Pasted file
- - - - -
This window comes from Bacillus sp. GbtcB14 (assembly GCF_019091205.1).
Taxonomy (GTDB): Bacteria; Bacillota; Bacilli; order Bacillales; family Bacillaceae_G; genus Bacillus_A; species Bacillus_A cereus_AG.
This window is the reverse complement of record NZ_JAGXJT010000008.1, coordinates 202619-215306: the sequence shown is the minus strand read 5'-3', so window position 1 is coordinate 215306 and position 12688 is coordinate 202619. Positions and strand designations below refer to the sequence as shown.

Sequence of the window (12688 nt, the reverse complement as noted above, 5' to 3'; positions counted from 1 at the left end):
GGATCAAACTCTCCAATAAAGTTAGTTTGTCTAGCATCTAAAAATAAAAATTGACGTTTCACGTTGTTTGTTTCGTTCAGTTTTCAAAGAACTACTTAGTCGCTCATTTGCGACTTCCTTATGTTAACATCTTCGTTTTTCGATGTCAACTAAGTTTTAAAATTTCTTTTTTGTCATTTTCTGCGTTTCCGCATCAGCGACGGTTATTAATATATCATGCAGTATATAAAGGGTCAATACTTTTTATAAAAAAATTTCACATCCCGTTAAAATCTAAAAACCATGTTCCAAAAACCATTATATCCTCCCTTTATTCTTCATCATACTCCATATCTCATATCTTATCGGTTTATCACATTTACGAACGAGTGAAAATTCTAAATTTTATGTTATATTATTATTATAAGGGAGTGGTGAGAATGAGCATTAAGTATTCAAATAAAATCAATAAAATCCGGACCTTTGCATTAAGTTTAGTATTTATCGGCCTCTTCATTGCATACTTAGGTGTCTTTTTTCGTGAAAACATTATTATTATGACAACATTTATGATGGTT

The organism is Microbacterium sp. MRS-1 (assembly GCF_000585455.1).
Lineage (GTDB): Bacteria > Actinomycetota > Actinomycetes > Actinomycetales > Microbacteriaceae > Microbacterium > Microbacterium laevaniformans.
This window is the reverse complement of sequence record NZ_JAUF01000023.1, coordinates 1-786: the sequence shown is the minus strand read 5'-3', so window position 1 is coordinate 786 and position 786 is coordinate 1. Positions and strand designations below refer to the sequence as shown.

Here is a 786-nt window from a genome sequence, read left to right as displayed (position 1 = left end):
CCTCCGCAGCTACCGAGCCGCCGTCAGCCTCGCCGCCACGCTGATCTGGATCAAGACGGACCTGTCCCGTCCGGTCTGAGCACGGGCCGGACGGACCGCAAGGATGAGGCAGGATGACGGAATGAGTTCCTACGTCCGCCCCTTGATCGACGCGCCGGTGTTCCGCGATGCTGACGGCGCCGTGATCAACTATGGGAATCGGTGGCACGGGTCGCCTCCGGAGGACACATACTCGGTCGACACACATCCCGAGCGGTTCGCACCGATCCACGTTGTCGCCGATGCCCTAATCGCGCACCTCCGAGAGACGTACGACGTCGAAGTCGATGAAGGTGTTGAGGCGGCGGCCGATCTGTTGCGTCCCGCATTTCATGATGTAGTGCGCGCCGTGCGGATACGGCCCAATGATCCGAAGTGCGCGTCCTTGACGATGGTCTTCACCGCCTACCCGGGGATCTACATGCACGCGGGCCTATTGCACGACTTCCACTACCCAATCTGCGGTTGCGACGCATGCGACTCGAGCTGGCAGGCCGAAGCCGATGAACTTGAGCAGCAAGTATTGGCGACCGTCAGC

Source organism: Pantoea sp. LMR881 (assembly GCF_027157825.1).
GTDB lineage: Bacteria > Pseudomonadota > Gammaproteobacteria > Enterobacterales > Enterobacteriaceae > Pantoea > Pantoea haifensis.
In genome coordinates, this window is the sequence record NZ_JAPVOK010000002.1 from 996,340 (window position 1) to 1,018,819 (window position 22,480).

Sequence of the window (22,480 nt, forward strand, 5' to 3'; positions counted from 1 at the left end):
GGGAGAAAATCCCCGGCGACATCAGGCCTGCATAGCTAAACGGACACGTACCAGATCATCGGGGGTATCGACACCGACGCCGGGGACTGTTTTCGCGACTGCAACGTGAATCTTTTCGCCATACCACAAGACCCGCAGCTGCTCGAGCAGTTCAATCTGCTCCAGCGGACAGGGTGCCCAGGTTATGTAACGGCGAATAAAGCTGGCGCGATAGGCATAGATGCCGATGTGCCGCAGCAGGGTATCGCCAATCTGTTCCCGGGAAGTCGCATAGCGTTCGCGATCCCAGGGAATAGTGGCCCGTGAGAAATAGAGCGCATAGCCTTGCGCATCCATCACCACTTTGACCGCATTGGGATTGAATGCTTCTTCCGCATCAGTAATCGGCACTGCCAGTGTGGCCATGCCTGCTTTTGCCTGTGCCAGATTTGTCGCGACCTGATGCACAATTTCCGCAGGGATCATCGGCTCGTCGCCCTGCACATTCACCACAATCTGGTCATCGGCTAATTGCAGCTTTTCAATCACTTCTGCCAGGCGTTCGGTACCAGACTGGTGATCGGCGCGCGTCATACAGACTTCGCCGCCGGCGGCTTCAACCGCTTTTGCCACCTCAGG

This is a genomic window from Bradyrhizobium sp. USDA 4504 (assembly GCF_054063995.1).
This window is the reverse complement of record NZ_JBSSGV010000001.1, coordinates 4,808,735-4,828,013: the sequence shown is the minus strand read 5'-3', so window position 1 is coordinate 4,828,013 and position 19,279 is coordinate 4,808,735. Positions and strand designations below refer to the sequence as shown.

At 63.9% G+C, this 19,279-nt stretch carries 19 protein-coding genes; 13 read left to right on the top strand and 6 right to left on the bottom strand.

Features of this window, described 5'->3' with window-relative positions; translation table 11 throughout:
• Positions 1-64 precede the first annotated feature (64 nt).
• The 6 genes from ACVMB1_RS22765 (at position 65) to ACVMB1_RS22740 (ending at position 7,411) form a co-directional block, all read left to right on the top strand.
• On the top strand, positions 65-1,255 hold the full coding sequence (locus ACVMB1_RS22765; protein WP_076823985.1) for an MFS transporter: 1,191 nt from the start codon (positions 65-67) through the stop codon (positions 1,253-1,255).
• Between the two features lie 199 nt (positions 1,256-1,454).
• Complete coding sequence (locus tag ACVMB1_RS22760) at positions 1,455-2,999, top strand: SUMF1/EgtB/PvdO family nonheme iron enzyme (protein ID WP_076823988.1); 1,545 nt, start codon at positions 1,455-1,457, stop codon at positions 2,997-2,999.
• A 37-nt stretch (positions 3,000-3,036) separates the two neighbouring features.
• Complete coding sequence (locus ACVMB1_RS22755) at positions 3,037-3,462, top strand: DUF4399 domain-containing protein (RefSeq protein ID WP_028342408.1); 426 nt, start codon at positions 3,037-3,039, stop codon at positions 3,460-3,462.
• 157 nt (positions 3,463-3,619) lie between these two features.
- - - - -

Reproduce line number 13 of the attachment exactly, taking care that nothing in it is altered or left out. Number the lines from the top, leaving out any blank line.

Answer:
In genome coordinates, this window is the sequence record NZ_JAPVOK010000002.1 from 996,340 (window position 1) to 1,018,819 (window position 22,480).